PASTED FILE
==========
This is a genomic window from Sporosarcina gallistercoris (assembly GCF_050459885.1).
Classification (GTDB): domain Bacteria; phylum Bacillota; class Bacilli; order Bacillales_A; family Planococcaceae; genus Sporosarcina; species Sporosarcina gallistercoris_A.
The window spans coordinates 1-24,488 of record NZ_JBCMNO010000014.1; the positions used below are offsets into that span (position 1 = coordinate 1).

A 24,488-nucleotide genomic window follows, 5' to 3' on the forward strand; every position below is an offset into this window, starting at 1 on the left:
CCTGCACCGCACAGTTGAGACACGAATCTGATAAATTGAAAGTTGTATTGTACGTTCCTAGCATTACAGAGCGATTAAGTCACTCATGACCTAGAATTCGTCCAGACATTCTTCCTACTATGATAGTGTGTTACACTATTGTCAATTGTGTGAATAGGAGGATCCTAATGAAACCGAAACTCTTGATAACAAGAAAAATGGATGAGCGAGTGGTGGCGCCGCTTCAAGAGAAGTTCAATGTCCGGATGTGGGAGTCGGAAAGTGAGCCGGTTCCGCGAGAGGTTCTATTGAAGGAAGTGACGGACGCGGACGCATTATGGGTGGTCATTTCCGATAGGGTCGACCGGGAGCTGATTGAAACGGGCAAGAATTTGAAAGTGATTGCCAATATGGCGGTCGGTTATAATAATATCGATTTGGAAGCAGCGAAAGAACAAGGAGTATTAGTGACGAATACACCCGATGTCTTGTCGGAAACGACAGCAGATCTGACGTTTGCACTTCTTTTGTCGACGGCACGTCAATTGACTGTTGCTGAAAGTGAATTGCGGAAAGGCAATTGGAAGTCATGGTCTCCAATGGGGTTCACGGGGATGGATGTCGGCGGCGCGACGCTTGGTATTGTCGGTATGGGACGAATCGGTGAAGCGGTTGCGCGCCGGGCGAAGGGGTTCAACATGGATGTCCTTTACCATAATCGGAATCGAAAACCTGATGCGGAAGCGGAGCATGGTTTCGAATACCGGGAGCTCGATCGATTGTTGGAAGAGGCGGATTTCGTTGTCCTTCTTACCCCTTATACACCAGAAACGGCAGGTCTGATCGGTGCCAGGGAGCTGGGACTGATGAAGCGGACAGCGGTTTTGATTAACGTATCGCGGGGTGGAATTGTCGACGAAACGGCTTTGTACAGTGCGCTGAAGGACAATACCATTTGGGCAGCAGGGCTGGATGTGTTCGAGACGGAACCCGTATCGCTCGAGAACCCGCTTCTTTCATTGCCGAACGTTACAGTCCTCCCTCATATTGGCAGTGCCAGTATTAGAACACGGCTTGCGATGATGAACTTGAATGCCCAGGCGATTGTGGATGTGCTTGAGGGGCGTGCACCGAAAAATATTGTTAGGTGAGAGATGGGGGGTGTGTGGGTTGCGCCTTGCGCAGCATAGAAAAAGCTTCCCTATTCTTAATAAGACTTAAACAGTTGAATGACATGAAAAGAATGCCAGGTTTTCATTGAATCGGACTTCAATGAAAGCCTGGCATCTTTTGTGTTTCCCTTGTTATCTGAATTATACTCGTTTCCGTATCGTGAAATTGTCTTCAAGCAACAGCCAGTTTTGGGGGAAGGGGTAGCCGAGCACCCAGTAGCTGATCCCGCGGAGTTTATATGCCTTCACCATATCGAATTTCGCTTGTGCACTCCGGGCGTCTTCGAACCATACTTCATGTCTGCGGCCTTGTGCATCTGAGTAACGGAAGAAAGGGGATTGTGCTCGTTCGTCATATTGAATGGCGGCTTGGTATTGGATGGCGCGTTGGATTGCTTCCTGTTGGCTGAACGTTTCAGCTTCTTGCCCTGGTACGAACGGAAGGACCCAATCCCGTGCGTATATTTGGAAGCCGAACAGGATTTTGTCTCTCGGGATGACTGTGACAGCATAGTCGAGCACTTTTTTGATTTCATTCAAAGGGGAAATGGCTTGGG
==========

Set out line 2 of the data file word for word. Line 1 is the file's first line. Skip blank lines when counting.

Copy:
Classification (GTDB): domain Bacteria; phylum Bacillota; class Bacilli; order Bacillales_A; family Planococcaceae; genus Sporosarcina; species Sporosarcina gallistercoris_A.